Thursday, April 18, 2013

The Iron Lady is dead

Yesterday was the official funeral of former British PM Margaret Thatcher (1925-2013).  Normally people refrain from criticizing the dead, but not in this case, Margaret Thatcher was a person of conflict and division in her time, and that was because she was anti-socialist and made an enemy of the Unions due to her actions when she was PM.  So that the song "ding-dong the witch is dead" from the "Wizard of Oz" has become popular and some demonstrations occured during her funeral.
Any movement can go from good to bad or vice versa if it becomes too powerful.  As an example, unbridled capitalism was bad because it exploited the workers and gave them no rights, they were treated as mere chattels and paid below minimum wages.  For example, the miners of S. Wales struck for better conditions in 1898-1902, they were dying from "black lung" disease, terrible work conditions with many accidents and malnutrition from inferior wages.  But, the colliery owners forced them out and replaced them with non-union workers and many died.  Similarly in the US, J.P Morgan employed a private army which gunned down miners in battles in West Virginia and Pennsylvania in the coal strike of 1902 and up to 1921 in the Battle of Blair Mountain.  But, eventually, the governments legislated and the courts ruled against trusts and cartels and the Unions became more powerful and were able to force management to pay living wages.  But, then the pendulum swung the other way and the Unions became too powerful and corrupt and controlled the industry and demanded excess wages by blackmail.  That was the situation when Maggie Thatcher came into power in 1980s Britain.
She was a breakthrough as a Conservative PM, she was the first woman and the first petite bourgeois Conservative PM in history.  She was a grocer's daughter, while most previous Conservative PMs had been landowners.  She was pro-Jewish and pro-Israel, while most previous Conservatives had been anti-Semitic.  When Arthur Scargill, the National Union of Miners (NUM) leader, who was a communist, declared that he would bring down her government, he did not know what he was getting into.  When he tried to expand the NUM strike in 1984 from the north of England to all mining areas, Thatcher brought out the police and the army and stopped his "flying pickets" and there was violence.  Several people were killed and many police were injured, but she stopped the strike and closed down the mines.  She was right to do so because they had been nationalized by former Labor governments and were notoriously uneconomical because of the high wages that the miners demanded and got, until coal produced in Britain was 4 times costlier than that available from Poland for example, where wages were of course much lower.  Whereas nationalization of key industries had seemed like a good idea at the time, their subsequent gross inefficiency required privatization and Maggie was the one to do that.  Her commitment to the free market was undeniable.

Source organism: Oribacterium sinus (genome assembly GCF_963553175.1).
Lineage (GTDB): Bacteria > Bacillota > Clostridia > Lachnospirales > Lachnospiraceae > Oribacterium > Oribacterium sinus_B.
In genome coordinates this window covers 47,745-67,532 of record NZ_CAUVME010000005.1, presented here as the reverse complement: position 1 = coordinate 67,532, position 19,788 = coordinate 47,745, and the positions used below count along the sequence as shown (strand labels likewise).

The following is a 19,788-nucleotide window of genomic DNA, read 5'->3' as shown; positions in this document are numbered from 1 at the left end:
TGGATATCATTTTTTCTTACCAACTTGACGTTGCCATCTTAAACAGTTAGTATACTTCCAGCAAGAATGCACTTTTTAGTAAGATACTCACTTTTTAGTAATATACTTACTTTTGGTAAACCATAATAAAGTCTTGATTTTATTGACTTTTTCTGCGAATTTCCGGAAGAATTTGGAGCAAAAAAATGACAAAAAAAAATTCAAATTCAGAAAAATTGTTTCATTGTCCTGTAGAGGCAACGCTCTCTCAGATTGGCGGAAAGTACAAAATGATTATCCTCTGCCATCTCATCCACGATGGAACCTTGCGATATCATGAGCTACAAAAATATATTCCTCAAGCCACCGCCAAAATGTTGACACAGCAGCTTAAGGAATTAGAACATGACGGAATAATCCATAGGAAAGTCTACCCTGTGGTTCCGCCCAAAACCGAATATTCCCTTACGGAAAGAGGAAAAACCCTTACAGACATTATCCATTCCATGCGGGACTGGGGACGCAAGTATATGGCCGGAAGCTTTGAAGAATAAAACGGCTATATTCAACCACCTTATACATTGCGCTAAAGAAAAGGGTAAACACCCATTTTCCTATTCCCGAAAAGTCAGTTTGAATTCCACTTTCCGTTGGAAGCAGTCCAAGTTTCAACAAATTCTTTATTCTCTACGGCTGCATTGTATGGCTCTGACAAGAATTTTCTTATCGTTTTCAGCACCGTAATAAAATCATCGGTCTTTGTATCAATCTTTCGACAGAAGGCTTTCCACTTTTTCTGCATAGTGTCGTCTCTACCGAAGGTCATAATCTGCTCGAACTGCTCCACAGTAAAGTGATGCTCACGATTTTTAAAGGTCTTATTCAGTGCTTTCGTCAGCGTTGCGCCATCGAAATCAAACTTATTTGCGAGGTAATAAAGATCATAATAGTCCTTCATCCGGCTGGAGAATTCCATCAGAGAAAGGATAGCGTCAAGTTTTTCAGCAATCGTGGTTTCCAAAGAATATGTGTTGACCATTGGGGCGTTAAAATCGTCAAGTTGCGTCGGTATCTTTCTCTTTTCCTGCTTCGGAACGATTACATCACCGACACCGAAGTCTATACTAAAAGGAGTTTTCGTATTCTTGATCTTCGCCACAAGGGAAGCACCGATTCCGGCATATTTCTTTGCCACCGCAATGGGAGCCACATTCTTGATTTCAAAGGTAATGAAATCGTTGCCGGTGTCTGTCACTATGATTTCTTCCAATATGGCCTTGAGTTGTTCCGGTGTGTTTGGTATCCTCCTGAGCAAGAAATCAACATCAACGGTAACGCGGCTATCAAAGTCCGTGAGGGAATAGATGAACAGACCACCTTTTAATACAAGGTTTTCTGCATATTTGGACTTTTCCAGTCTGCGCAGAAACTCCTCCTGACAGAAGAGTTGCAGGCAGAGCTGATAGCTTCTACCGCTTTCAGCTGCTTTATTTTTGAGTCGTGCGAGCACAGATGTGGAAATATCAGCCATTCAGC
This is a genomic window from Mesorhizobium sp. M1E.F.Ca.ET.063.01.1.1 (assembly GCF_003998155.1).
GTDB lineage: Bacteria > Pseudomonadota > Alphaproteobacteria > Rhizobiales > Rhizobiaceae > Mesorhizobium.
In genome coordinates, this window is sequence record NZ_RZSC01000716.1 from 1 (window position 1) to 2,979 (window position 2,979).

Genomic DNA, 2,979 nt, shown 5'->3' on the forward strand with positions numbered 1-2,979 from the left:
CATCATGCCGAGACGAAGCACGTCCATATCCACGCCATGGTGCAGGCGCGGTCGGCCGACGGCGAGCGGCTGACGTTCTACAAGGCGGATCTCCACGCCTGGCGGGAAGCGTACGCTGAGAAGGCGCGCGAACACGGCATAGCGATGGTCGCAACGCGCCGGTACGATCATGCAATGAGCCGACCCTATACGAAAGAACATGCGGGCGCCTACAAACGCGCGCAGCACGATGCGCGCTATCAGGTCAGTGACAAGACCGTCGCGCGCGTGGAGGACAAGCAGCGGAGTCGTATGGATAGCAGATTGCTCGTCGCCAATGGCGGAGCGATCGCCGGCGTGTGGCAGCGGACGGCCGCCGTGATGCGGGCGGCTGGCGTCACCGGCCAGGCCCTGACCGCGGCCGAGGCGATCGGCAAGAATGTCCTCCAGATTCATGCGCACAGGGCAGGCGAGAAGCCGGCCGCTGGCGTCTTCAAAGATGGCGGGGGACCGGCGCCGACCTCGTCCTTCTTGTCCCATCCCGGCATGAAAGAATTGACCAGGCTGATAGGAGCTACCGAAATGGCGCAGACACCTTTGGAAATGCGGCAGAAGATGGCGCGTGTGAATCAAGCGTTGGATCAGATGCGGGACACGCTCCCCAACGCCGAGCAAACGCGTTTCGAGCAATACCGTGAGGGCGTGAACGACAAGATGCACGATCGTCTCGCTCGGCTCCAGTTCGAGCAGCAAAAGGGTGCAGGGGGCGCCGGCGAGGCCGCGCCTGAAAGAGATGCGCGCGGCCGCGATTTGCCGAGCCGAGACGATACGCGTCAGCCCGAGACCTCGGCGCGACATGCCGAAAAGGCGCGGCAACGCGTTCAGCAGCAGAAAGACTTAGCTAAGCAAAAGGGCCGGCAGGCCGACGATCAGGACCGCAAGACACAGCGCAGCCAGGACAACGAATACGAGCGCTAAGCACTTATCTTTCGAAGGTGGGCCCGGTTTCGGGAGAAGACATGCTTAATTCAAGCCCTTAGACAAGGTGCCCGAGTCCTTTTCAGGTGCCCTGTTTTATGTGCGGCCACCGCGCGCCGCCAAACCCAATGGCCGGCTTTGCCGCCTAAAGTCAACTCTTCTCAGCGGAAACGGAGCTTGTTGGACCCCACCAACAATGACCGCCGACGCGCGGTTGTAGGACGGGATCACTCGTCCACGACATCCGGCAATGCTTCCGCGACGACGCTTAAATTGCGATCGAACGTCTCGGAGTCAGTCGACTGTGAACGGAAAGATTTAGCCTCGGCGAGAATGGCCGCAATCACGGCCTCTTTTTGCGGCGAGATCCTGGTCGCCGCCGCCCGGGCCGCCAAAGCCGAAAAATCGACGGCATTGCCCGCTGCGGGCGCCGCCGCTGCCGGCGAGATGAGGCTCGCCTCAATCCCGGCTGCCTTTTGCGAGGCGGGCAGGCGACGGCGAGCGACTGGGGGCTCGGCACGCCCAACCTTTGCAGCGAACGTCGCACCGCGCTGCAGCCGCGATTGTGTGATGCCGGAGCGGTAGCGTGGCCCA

She was also tough in her defense of British interests abroad, as exemplified in the Falklands War of 1982 and in her cooperation with Pres. Reagan in helping to bring down Communism in the USSR.  There is no doubt that Margeret Thatcher was a strong leader who brought Britain from a socialist-induced backwater into a vibrant society in the 20th century.   Whatever one's opinion there is no doubt that Baroness Thatcher was a great British leader who deserves universal respect.  However, the pendulum swings again and things are never the same and now Britain, like many other countries, is facing economic difficulties.  What Britain needs is another "Iron Lady." 


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